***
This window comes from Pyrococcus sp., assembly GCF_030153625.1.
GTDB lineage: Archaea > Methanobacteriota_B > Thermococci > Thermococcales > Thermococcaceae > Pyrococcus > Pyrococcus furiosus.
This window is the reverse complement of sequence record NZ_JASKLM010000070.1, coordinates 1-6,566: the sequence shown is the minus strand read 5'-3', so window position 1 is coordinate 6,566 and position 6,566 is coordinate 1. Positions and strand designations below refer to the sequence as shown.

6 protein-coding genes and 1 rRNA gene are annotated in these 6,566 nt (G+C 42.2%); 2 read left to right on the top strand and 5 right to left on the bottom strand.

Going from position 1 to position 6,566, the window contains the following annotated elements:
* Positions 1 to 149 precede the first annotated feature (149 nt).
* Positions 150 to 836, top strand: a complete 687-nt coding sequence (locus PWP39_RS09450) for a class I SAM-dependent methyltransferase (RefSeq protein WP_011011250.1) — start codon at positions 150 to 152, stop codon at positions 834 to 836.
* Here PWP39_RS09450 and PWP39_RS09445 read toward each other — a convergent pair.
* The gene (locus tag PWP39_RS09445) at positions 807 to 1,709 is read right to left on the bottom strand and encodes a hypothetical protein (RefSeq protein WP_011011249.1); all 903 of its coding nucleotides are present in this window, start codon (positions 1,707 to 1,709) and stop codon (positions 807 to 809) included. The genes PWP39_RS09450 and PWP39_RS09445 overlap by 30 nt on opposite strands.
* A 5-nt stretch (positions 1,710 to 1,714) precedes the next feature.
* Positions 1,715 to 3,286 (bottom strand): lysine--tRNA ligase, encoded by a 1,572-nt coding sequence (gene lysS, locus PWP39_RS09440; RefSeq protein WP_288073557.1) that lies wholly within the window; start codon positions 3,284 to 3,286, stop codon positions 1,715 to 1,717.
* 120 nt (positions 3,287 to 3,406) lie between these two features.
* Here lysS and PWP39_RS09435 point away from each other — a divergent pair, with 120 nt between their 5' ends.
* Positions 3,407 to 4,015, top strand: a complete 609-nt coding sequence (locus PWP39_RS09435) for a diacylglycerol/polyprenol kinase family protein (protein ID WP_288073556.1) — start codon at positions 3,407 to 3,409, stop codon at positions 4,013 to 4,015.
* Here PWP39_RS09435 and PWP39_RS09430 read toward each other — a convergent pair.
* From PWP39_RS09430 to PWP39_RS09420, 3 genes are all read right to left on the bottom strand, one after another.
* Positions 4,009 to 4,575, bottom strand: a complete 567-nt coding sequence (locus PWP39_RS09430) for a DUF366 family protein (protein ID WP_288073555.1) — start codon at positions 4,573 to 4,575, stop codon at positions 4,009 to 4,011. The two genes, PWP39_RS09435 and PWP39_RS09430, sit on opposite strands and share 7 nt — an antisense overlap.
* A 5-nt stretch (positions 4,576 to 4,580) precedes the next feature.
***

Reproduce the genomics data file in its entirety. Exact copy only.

This window comes from Pyrococcus sp., assembly GCF_030153625.1.
GTDB lineage: Archaea > Methanobacteriota_B > Thermococci > Thermococcales > Thermococcaceae > Pyrococcus > Pyrococcus furiosus.
This window is the reverse complement of sequence record NZ_JASKLM010000070.1, coordinates 1-6,566: the sequence shown is the minus strand read 5'-3', so window position 1 is coordinate 6,566 and position 6,566 is coordinate 1. Positions and strand designations below refer to the sequence as shown.

6 protein-coding genes and 1 rRNA gene are annotated in these 6,566 nt (G+C 42.2%); 2 read left to right on the top strand and 5 right to left on the bottom strand.

Going from position 1 to position 6,566, the window contains the following annotated elements:
* Positions 1 to 149 precede the first annotated feature (149 nt).
* Positions 150 to 836, top strand: a complete 687-nt coding sequence (locus PWP39_RS09450) for a class I SAM-dependent methyltransferase (RefSeq protein WP_011011250.1) — start codon at positions 150 to 152, stop codon at positions 834 to 836.
* Here PWP39_RS09450 and PWP39_RS09445 read toward each other — a convergent pair.
* The gene (locus tag PWP39_RS09445) at positions 807 to 1,709 is read right to left on the bottom strand and encodes a hypothetical protein (RefSeq protein WP_011011249.1); all 903 of its coding nucleotides are present in this window, start codon (positions 1,707 to 1,709) and stop codon (positions 807 to 809) included. The genes PWP39_RS09450 and PWP39_RS09445 overlap by 30 nt on opposite strands.
* A 5-nt stretch (positions 1,710 to 1,714) precedes the next feature.
* Positions 1,715 to 3,286 (bottom strand): lysine--tRNA ligase, encoded by a 1,572-nt coding sequence (gene lysS, locus PWP39_RS09440; RefSeq protein WP_288073557.1) that lies wholly within the window; start codon positions 3,284 to 3,286, stop codon positions 1,715 to 1,717.
* 120 nt (positions 3,287 to 3,406) lie between these two features.
* Here lysS and PWP39_RS09435 point away from each other — a divergent pair, with 120 nt between their 5' ends.
* Positions 3,407 to 4,015, top strand: a complete 609-nt coding sequence (locus PWP39_RS09435) for a diacylglycerol/polyprenol kinase family protein (protein ID WP_288073556.1) — start codon at positions 3,407 to 3,409, stop codon at positions 4,013 to 4,015.
* Here PWP39_RS09435 and PWP39_RS09430 read toward each other — a convergent pair.
* From PWP39_RS09430 to PWP39_RS09420, 3 genes are all read right to left on the bottom strand, one after another.
* Positions 4,009 to 4,575, bottom strand: a complete 567-nt coding sequence (locus PWP39_RS09430) for a DUF366 family protein (protein ID WP_288073555.1) — start codon at positions 4,573 to 4,575, stop codon at positions 4,009 to 4,011. The two genes, PWP39_RS09435 and PWP39_RS09430, sit on opposite strands and share 7 nt — an antisense overlap.
* A 5-nt stretch (positions 4,576 to 4,580) precedes the next feature.